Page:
TODAY Greece goes to the market with a €6bn (£4.8bn) bond auction. The country is looking to pick up sufficient funds to pay back the €5bn that falls due on Friday. Although the budget cuts that were approved on Sunday should be enough to release another tranche of emergency aid, there’s still the outside possibility that the unmentionable could happen on Friday – Greece defaults on its debt.
This would send shockwaves through financial markets. The euro would arguably face very heavy selling as a result. If Greece goes, which fringe state could follow next and does that leave a whole house of cards ready to tumble to the ground? Although the euro-dollar may be trading at around $1.2710 presently, a default would have the potential to send this significantly lower. In contrast, the generally expected outcome – that the debt is repaid and the wheels keep turning – would leave the same currency pair climbing higher, on the assumption that traders can find some optimism on the back of this news.
So how can you position yourself to take advantage of a market movement like this? A normal short bet on euro-dollar would see you losing out and potentially quite quickly - if the debt is repaid and the euro rallies. But financial markets are fortunately a little more sophisticated, and you could exercise a widely-used instrument known as the option. This, in other words, gives you the right – but not the obligation – to trade an underlying asset at a pre-determined price at some point in the future. This particular Greece example refers to a currency pair, but options can be applied to a wide range of assets. Options markets are full of jargon, but here is an example of how to apply an option to an actual trade.
If you believe that euro-dollar is going to fall, you could buy a put option, giving you the right to sell euro-dollar at a pre-set price in the future. The cost of buying these options (the premium) is calculated using a sophisticated model that takes into account a number of factors – including the time until the expiry of the trade and the volatility of the underlying asset. To sell euro-dollar at a strike price of $1.2600, for example, with an expiry of 21 November, the premium would amount to $252 (£158). The longer the time until expiry, or the more volatile the underlying asset, the higher the premium would be.
Let’s say that the euro plummets to $1.2500 on Thursday night. You can trade out of the option at any time you want, and for each pip below the strike price assigned in the option – in our case $1.2600 - you stand to make $10. At $1.2500 the move is 100 pips, so the profit would be $1,000, minus the $252 premium paid for the option. The total balance would therefore be US$748. Should the move be less pronounced on the downside – say euro-dollar only trades down to $1.2580 by expiry – although you settle 20 points beyond the option price (giving a profit of $200), you paid an initial premium of $252, resulting in a final loss of $52. So long as you trade out of the option – or the option expires - when the price is lower than $1.25748, your premium will be covered and you will make a profit. In the rather descriptive words of option traders across the globe, you’re “in the money”.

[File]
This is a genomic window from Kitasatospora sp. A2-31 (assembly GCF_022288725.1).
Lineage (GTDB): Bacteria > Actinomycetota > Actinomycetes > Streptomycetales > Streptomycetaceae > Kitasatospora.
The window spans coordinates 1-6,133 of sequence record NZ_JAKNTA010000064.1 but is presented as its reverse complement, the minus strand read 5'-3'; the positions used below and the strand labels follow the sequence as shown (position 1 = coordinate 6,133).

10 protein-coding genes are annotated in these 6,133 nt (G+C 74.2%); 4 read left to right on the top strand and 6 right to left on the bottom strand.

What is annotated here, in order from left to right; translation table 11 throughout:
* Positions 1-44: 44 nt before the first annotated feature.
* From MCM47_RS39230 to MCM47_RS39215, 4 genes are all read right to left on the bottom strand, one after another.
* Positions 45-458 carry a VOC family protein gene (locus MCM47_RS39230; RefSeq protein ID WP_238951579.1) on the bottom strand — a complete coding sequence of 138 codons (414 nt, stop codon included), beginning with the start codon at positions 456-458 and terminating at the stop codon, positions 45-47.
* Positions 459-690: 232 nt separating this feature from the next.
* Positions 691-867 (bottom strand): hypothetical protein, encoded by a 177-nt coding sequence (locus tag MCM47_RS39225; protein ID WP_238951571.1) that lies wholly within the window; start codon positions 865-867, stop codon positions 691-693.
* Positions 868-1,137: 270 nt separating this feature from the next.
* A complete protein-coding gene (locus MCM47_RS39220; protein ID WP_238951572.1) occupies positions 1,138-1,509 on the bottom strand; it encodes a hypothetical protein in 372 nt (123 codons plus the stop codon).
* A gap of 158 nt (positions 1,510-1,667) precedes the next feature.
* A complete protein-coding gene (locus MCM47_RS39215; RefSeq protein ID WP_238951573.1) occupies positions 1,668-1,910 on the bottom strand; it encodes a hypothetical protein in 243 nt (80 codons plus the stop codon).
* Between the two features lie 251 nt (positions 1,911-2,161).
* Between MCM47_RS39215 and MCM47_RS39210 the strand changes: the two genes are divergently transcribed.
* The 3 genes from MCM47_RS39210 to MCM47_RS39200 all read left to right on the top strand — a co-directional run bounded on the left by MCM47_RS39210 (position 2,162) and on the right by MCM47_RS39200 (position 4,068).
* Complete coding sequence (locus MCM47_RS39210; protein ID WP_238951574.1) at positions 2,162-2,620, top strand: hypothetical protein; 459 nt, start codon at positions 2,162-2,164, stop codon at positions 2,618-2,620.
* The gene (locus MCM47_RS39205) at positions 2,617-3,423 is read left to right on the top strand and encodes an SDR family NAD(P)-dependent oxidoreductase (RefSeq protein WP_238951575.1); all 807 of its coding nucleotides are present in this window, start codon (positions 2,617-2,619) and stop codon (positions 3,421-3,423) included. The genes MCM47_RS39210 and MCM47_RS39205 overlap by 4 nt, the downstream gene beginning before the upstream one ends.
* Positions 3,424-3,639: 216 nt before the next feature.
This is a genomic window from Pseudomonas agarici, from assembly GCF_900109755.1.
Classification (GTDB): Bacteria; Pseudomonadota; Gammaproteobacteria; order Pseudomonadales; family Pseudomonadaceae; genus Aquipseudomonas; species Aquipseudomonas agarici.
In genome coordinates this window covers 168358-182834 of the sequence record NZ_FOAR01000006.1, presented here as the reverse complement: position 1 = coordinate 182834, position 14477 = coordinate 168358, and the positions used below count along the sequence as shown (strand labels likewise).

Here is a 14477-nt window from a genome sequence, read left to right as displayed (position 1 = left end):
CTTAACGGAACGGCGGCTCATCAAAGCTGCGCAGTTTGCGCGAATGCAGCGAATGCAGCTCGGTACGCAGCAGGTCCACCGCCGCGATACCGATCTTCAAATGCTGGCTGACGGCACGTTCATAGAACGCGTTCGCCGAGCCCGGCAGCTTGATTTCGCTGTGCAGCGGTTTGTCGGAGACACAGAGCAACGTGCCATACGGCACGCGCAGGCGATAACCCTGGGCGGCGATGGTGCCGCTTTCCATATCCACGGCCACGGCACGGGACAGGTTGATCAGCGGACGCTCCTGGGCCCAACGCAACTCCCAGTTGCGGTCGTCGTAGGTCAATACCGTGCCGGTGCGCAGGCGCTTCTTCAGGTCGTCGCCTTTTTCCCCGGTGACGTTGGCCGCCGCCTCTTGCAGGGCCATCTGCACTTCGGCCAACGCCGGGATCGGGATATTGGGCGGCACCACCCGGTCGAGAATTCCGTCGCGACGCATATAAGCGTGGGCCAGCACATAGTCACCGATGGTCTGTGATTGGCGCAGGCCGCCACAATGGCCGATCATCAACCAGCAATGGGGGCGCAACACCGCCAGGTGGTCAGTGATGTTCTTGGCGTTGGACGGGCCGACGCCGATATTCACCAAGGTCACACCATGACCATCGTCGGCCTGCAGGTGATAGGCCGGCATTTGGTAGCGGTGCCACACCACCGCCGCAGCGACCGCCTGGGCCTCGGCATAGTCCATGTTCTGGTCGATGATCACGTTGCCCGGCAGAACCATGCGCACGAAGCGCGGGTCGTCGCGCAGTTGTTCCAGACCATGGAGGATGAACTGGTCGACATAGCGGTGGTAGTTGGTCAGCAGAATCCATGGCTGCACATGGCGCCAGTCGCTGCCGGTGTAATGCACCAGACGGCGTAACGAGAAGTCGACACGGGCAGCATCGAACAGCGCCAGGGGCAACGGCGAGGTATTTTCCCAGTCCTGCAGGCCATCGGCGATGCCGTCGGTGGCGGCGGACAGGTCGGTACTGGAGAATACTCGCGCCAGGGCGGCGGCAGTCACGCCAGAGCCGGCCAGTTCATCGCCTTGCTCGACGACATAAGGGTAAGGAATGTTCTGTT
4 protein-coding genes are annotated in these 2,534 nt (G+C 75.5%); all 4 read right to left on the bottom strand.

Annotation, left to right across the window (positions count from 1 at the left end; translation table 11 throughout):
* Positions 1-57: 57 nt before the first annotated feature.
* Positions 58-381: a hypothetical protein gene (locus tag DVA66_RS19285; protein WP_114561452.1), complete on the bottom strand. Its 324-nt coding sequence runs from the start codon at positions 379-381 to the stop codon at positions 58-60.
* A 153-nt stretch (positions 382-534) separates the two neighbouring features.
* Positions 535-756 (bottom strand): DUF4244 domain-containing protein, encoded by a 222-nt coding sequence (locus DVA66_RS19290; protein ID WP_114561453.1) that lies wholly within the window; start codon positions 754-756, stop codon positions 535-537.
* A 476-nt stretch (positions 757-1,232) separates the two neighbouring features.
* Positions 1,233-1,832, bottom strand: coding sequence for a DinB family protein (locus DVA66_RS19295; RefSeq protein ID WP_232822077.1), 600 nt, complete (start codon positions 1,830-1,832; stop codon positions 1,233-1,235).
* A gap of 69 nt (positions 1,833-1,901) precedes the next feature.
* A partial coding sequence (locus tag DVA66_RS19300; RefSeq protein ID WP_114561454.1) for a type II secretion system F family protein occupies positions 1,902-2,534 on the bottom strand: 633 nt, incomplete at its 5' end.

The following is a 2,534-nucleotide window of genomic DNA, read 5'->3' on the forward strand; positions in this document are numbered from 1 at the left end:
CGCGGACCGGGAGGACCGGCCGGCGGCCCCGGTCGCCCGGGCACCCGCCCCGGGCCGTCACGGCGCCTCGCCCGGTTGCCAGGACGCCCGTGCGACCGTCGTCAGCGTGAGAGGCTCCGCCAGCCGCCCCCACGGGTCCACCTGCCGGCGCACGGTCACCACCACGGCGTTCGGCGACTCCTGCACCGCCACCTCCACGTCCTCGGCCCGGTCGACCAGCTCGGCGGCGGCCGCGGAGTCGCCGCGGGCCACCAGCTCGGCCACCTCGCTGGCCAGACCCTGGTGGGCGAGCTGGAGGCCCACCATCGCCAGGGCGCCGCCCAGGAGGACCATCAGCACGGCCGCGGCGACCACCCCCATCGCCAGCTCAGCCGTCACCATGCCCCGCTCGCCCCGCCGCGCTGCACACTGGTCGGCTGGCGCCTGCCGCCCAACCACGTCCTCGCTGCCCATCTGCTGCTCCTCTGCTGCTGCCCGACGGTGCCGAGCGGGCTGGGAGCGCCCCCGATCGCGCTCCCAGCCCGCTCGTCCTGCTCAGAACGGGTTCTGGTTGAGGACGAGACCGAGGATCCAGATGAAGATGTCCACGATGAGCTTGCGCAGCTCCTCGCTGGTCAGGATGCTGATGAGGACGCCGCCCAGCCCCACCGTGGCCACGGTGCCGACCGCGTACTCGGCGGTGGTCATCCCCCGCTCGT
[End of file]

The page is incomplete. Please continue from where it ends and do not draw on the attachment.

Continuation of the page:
Trading foreign exchange options does come with one key advantage. If the market moves against you, your losses are always capped at the initial premium paid. Furthermore, any underlying market volatility while the option is running won’t have any adverse impact – the position won’t be stopped out.
This brief introduction is merely scratching the surface of trading with options. In addition to the put described above, if you think the underlying asset will increase in value you buy a call option. Combine the two and you get a straddle. This means that, as long as the underlying instrument moves far enough in either direction, you’re back in the money. The list goes on from here and the subject is one certainly worth returning to in the future.